It's just a bunch of stuff that happened, a lot of it very interesting, and much of it repeating in different time lines. The movie wants desperately to make some kind of grand unifying point about life or the human condition, or something, but like an old bearded man in a room full of television sets with Keanu Reeves inside them, it comes just close to the edge of being profound and then just takes a shit all over itself. Not every movie has to have something amazing and insightful to say about life, but don't say that that's what you're doing, and construct this big hoopla of fanfare about how you'll be doing it any minute now, and then just forget to do it. It's cheap, deceptive, and only serves to diminish any good you might have accomplished with the rest of the film. It is a very entertaining mess, I will give it that. The actors are all top notch and for the most part pull off multiple and in many cases very different roles very well, with the exception of Hugo Weaving, who can evidently be nothing but pure evil no matter what life he's living. By the end, chronologically speaking, they just stop trying to explain what kind of evil thing he is and just make him the literal personification of evil (or possibly also the ghost of an old timey slave trader based on his dress, which would be an interesting twist if true, or rather true true). There isn't really a weak link in the bunch, though Hank's various accents can border on comical when I don't think they were necessarily meant to be, and Hugh Grant seems like an odd casting choice, never really fitting well into any of his many roles, though that might just be due to my own preconceptions of him as an actor.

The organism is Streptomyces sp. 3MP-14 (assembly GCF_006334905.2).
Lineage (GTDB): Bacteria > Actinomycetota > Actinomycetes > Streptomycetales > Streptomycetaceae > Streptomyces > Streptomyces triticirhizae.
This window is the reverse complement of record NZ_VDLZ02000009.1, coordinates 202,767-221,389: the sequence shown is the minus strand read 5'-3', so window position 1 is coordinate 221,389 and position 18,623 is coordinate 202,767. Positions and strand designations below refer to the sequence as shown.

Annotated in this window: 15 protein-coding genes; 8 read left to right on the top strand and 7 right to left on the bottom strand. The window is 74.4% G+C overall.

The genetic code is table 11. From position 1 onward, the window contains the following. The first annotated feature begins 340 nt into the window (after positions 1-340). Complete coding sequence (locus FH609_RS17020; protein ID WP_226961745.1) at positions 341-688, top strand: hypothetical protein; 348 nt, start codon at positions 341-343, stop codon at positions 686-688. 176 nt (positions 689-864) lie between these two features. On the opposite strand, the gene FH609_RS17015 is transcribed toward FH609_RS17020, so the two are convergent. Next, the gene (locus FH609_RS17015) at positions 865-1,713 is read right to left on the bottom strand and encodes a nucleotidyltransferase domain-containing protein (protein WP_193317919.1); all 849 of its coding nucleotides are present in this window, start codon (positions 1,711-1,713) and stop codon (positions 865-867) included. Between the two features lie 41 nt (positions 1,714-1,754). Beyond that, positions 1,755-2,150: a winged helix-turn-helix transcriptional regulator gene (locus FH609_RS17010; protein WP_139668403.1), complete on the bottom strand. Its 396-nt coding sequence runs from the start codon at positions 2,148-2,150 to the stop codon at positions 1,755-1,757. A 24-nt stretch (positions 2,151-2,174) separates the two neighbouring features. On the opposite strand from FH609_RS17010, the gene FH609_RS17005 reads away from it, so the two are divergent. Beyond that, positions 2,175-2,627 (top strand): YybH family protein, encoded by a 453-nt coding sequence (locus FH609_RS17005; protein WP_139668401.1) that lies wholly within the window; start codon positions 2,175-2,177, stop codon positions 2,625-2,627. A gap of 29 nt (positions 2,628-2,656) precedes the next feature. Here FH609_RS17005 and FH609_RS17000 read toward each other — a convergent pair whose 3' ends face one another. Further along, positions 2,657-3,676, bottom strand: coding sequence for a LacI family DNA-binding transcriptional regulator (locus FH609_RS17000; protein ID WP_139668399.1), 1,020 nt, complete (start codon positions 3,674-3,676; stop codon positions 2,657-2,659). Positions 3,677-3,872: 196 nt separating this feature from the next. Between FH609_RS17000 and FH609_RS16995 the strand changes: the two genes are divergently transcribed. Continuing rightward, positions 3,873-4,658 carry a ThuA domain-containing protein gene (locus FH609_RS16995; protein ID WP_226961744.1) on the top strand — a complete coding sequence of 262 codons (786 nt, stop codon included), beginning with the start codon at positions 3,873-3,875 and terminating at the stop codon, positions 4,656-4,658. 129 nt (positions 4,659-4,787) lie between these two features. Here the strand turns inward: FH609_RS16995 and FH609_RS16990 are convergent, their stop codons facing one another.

Visually it might just be the best looking movie I've seen all year, which is really no surprise considering the people involved. The Wackowski siblings may not always be the best storytellers when all things are considered, but they always deliver on making a movie fun to watch. The stand out sequences are obviously the two set in the future, one a dystopian high tech setting, and the other a post apocalyptic tribal one, but I was surprised at how much I enjoyed the other, more traditional settings. There isn't really a lot of disconnect between any of the different time periods in terms of one being more or less engrossing, and they are threaded together rather seamlessly from a visual standpoint, so that it never feels disjointed when bouncing back and forth between them. That alone should be applauded, as this epic scope in the hands of a less talented crew could have been a mess on a colossal scale. I can't fault the movie on style, but the substance leaves something to be desired.